Chronic Cough

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Coughing helps clear your airways of irritants like smoke or mucus. Chronic cough is considered a lung disorder if the persistent cough lasts more than eight weeks in adults or four weeks in children. If you cough up blood, seek medical attention immediately.

A chronic cough can make you feel tired, prevent you from sleeping well and interfere with work and socializing. A chronic cough also can cause headaches, chest pain, loss of bladder control, sweating and — although uncommon — fractured ribs.

While the symptoms of chronic cough can be treated, identifying and treating the underlying cause is the goal of management.
Symptoms of Chronic Cough
A chronic cough can be accompanied with these signs and symptoms:
  • A runny or stuffy nose
  • A feeling of liquid running down the back of your throat
  • Frequent throat clearing and sore throat
  • Hoarseness
  • Wheezing and shortness of breath
  • Heartburn or a sour taste in your mouth

Causes of Chronic Cough
Coughing occurs when the nerve endings in your airways become irritated, according to the National Heart, Lung and Blood Institute.
Three causes, alone or in combination, are responsible for 90 percent of cases of chronic cough:
  • Postnasal drip (due to mucus that drips down the back of your throat and triggers your cough reflex)
  • Asthma 
  • Gastroesophageal reflux disease (GERD, where acid from your stomach backs up into your throat); treating GERD may resolve the coughing

Chronic cough has many other common causes:
  • Irritants, such as smoking or secondhand smoke; air pollution; scented products like perfumes or air fresheners
  • Allergens (if you are allergic), such as dust or animal dander; mold or pollen from trees, grasses and flowers
  • Medications, such as ACE inhibitors used to treat high blood pressure; beta blockers used to treat HBP, migraine headaches and glaucoma

Underlying medical conditions can cause chronic coughing and may include the following:
  • Bronchiectasis (damage to the airways causes them to widen and become flabby and scarred)
  • COPD (especially chronic bronchitis, inflammation of the large airways)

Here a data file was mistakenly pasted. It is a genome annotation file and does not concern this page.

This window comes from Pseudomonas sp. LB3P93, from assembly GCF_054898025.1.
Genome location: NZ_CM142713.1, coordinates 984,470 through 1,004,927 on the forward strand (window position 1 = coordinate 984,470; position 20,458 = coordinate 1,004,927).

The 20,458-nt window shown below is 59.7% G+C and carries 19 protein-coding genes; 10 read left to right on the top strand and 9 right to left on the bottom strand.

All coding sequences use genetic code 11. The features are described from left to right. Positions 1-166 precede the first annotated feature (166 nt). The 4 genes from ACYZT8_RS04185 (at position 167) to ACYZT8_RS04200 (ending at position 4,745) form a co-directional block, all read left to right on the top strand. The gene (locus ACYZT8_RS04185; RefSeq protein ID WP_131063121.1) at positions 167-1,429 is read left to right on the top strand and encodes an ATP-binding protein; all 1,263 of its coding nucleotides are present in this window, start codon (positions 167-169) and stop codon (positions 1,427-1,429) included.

• Heart failure (if fluid builds up in the lungs, it can cause a chronic cough)
  • Lung cancer
  • Sinus or other respiratory tract infection

Diagnosing Chronic Cough
Your medical history and physical examination help determine which tests your doctor will order to identify the underlying cause of your chronic cough. Some doctors will try treating you for one of the common causes of chronic cough and begin testing for more unusual causes only if the treatments are not successful.
Determining the cause of chronic cough is crucial to effective treatment and may include the following test.
  • A chest X-ray, which may be used to rule out lung cancer, pneumonia and other lung diseases
  • An X-ray or computerized tomography (CT) scan of your sinuses, which can reveal evidence of a sinus infection

Your doctor may test for the cause of your cough with a thin, flexible tube equipped with a light and camera inserted into your windpipe (trachea) and bronchi to look for abnormalities. In addition, a biopsy of the inside lining of your airway (mucosa) may be needed to look for any cellular abnormalities.

Treating Chronic Cough
Some treatments relieve the cough symptoms but do not affect any underlying cause if the chronic cough. Common treatments include:
  • Prescription cough suppressants, also called antitussives
  • Expectorants to loosen mucus and make it easier to cough up
  • Bronchodilators to relax your airways
  • Other treatments (humidifiers, drinking liquids) to relieve an irritated throat and loosen mucus

There is no evidence showing that over-the-counter cough suppressants are effective or that cough and cold medicines help children recover more quickly from colds.
Common medications prescribed to treat chronic cough may include the following:
  • Acid blockers
  • Antihistamines and decongestants
  • Inhaled asthma drugs (steroids and bronchodilators)
  • Antibiotics

Chronic cough is complex and requires a comprehensive approach by specialists devoted to its evaluation and management. The experienced pulmonologists and other health care professionals at Houston Methodist pulmonary services are devoted to care and research for patients with chronic cough.

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